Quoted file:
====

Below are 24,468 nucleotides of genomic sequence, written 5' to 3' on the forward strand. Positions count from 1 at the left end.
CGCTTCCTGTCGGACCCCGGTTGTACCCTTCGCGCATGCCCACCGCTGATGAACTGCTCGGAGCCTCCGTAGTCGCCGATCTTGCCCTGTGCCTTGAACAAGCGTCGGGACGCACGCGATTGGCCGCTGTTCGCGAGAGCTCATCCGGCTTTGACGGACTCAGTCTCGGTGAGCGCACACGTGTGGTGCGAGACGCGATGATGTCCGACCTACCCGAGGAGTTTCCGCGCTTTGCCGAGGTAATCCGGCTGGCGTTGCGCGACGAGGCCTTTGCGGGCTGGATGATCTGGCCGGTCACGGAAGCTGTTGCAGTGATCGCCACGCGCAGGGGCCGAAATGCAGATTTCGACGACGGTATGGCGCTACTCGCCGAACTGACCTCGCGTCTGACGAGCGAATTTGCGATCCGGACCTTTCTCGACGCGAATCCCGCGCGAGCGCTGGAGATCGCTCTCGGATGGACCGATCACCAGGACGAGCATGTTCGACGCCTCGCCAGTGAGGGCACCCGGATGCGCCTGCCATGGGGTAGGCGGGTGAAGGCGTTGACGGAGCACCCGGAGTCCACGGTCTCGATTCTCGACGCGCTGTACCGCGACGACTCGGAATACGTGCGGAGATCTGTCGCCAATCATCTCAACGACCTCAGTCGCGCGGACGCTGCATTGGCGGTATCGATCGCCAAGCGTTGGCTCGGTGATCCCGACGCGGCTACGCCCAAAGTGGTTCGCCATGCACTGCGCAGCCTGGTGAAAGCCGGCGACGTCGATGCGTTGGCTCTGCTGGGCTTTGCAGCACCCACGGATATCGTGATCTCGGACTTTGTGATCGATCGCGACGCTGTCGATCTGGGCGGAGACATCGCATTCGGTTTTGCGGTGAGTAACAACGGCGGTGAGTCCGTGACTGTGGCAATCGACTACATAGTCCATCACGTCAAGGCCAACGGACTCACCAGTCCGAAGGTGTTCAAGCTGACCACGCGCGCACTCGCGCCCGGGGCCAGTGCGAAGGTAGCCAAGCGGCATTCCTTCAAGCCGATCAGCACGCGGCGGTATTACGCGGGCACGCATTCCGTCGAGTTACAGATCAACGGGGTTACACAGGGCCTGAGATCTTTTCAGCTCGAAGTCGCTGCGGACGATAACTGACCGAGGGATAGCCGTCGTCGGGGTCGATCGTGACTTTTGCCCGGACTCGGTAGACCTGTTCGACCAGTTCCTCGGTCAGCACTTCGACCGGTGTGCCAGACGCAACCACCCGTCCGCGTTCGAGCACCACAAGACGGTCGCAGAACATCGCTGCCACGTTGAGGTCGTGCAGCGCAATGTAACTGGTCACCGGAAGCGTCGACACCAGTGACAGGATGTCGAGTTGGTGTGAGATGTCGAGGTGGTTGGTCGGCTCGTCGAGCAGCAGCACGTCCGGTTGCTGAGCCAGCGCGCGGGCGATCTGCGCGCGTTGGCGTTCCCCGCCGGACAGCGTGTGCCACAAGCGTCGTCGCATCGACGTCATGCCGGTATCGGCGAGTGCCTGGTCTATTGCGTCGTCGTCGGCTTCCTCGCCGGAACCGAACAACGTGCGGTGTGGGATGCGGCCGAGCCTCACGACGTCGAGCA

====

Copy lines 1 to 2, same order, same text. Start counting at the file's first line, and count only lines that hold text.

Below are 24,468 nucleotides of genomic sequence, written 5' to 3' on the forward strand. Positions count from 1 at the left end.
CGCTTCCTGTCGGACCCCGGTTGTACCCTTCGCGCATGCCCACCGCTGATGAACTGCTCGGAGCCTCCGTAGTCGCCGATCTTGCCCTGTGCCTTGAACAAGCGTCGGGACGCACGCGATTGGCCGCTGTTCGCGAGAGCTCATCCGGCTTTGACGGACTCAGTCTCGGTGAGCGCACACGTGTGGTGCGAGACGCGATGATGTCCGACCTACCCGAGGAGTTTCCGCGCTTTGCCGAGGTAATCCGGCTGGCGTTGCGCGACGAGGCCTTTGCGGGCTGGATGATCTGGCCGGTCACGGAAGCTGTTGCAGTGATCGCCACGCGCAGGGGCCGAAATGCAGATTTCGACGACGGTATGGCGCTACTCGCCGAACTGACCTCGCGTCTGACGAGCGAATTTGCGATCCGGACCTTTCTCGACGCGAATCCCGCGCGAGCGCTGGAGATCGCTCTCGGATGGACCGATCACCAGGACGAGCATGTTCGACGCCTCGCCAGTGAGGGCACCCGGATGCGCCTGCCATGGGGTAGGCGGGTGAAGGCGTTGACGGAGCACCCGGAGTCCACGGTCTCGATTCTCGACGCGCTGTACCGCGACGACTCGGAATACGTGCGGAGATCTGTCGCCAATCATCTCAACGACCTCAGTCGCGCGGACGCTGCATTGGCGGTATCGATCGCCAAGCGTTGGCTCGGTGATCCCGACGCGGCTACGCCCAAAGTGGTTCGCCATGCACTGCGCAGCCTGGTGAAAGCCGGCGACGTCGATGCGTTGGCTCTGCTGGGCTTTGCAGCACCCACGGATATCGTGATCTCGGACTTTGTGATCGATCGCGACGCTGTCGATCTGGGCGGAGACATCGCATTCGGTTTTGCGGTGAGTAACAACGGCGGTGAGTCCGTGACTGTGGCAATCGACTACATAGTCCATCACGTCAAGGCCAACGGACTCACCAGTCCGAAGGTGTTCAAGCTGACCACGCGCGCACTCGCGCCCGGGGCCAGTGCGAAGGTAGCCAAGCGGCATTCCTTCAAGCCGATCAGCACGCGGCGGTATTACGCGGGCACGCATTCCGTCGAGTTACAGATCAACGGGGTTACACAGGGCCTGAGATCTTTTCAGCTCGAAGTCGCTGCGGACGATAACTGACCGAGGGATAGCCGTCGTCGGGGTCGATCGTGACTTTTGCCCGGACTCGGTAGACCTGTTCGACCAGTTCCTCGGTCAGCACTTCGACCGGTGTGCCAGACGCAACCACCCGTCCGCGTTCGAGCACCACAAGACGGTCGCAGAACATCGCTGCCACGTTGAGGTCGTGCAGCGCAATGTAACTGGTCACCGGAAGCGTCGACACCAGTGACAGGATGTCGAGTTGGTGTGAGATGTCGAGGTGGTTGGTCGGCTCGTCGAGCAGCAGCACGTCCGGTTGCTGAGCCAGCGCGCGGGCGATCTGCGCGCGTTGGCGTTCCCCGCCGGACAGCGTGTGCCACAAGCGTCGTCGCATCGACGTCATGCCGGTATCGGCGAGTGCCTGGTCTATTGCGTCGTCGTCGGCTTCCTCGCCGGAACCGAACAACGTGCGGTGTGGGATGCGGCCGAGCCTCACGACGTCGAGCA